Don’t Be Too ThriftyDon’t Overdo ItEitherHit the RoadKeep Your ReceiptsReputation ManagementTake Cues from Seasoned Road Warriors

Everything You Need to Know About Business Travel Expenses – Personal Branding Blog


Taking your business ventures on the road requires a lot of planning, but it also might mean you have to brush up on your workplace etiquette. This is especially true if you’re responsible for keeping track of and turning in an expense report at the end of your journey — you’ll want to do it right so your company will have no hesitation sending you on the road in the future.

There’s more to expense reporting than merely saving your receipts, though. The following four tips will help you to be a responsible, respectful employee on your next business trip and beyond.

1. Keep Your Receipts

Receipts are critical when it comes to expense reporting. Simply put, your boss won’t repay you for what you spend on a business trip, even if it’s a legitimate and honest request, without them.

To ensure you get your money back, keep an envelope or folder in your bag so that you can pop all of your receipts into it as soon as you get them. Having a rubber band or other charm in your wallet will help remind you to ask for receipts when you reach for your card to pay. Use a smartphone app to keep track of your expenses if you’re more comfortable going digital. Some will do the organizing and filing for you, while others scan your receipts, so they don’t get lost or damaged.

2. Take Cues from Seasoned Road Warriors

Chances are, you won’t be tackling your first road trip solo — you’ll have experienced colleagues by your side to show you the ropes. As such, you have a built-in resource to help show you how to spend.

When you’re out on your first dinner with clients, wait to order until after your coworkers do. You can get a feel for what they’re ordering — and how much their plates cost — so you can order something that’s not too expensive. Even then, try and choose something reasonable. Your boss has earned the right to an expensive lobster dinner, but you might still have a few years to work your way up to that privilege.

If you’re on your own, you can still rely on wisdom from your coworkers. Ask around and see where they like to eat when they’re in the city where you’re going. Even if you’re not in the mood for that type of cuisine, you can get an idea of what they spend on a meal.

3. Don’t Be Too Thrifty

The dinner you purchased for ten clients? The gas you bought to drive from one office to another? The daily breakfast at the hotel so you could get to work ASAP? Those high-cost expenses are worthy of repayment, and you shouldn’t worry about turning those into your boss when it comes time to collect your refund.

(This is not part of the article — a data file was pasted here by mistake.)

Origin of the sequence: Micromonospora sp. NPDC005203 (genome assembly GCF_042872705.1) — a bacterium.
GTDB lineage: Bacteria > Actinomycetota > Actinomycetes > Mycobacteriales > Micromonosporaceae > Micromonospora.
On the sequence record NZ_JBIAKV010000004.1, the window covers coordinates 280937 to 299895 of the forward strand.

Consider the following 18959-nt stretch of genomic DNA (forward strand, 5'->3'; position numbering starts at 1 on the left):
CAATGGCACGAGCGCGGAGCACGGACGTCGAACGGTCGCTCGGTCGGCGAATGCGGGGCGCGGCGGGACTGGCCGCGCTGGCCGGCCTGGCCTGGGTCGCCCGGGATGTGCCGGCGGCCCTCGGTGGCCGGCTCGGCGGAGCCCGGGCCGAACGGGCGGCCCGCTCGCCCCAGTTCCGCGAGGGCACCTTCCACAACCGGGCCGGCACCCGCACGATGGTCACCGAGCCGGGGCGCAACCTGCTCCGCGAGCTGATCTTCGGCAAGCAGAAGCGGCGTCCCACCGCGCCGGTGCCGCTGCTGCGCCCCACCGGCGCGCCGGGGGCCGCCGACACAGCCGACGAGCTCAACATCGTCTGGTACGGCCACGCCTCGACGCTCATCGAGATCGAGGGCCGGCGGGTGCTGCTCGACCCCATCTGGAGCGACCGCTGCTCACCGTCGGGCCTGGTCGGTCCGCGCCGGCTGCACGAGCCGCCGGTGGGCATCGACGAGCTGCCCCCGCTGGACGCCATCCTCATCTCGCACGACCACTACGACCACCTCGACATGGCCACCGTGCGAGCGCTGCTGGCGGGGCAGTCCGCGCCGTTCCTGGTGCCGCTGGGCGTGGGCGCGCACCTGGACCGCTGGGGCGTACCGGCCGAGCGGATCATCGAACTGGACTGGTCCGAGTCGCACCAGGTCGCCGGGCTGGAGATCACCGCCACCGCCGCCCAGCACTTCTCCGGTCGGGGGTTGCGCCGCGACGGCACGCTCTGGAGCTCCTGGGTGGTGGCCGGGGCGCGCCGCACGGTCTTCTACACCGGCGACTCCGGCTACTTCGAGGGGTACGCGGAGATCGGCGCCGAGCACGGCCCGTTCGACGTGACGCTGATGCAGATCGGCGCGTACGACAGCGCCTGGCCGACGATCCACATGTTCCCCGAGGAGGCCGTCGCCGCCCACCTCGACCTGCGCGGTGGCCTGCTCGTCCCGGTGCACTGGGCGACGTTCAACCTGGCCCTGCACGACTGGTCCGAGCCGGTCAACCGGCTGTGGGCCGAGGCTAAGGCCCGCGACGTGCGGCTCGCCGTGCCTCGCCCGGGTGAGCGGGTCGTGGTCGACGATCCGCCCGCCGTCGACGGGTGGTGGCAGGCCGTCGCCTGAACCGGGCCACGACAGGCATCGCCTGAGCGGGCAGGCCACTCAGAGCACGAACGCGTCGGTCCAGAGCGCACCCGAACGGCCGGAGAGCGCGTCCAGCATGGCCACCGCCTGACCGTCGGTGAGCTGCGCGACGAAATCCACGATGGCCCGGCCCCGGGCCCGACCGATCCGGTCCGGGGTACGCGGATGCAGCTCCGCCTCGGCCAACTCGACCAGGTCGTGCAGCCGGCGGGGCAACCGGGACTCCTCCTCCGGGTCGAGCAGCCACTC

However, if you stop for a $2 cup of coffee on the way to the office or spend $5 on a metered parking spot, think twice before submitting these as expenses. You don’t want to look like you’re shaking the company down for all it’s worth. In general, only claim expenses you wouldn’t have incurred if you weren’t on your trip — you should cut the morning coffee habit from your list.

You should also ensure that you’re not so budget conscious that you’re mistreating the service staff who makes your trip comfortable. You should be giving the waiters at least a 15 percent tip for their service during your business dinners. On top of that, you should be properly tipping the hotel staff for their help carrying your bags, bringing you to the airport on time and valeting your car.

4. Don’t Overdo It, Either

Your company has paid for you to travel and sleep comfortably while on the road. With this as the backdrop for your business trip, it might be tempting to go all out on the meals you’re going to expense — this is a big mistake.

And it might be a mistake that’s hard to avoid when you’re surrounded by colleagues who aren’t good road role models. It’s true that some employees will live it up on the road, but it ends up costing the company money. It might cast you in an immature, greedy light in the eyes of your boss, who is ultimately the one who will be held responsible for your decisions on the road.

This isn’t to say you shouldn’t have a nice time, but be reasonable. Ordering one drink to go with dinner is the norm, but more than that is overindulgent and could veer into unprofessional territory. The same goes for appetizers and desserts — only order those if everyone’s doing the same.

Hit the Road

In the end, the best thing you can do is use your best judgment while on the road — and save the receipts that prove it. That way, your boss will see you as a responsible, reliable employee who’s more than worthy of business trip privileges, which is precisely what you want your reputation to be.

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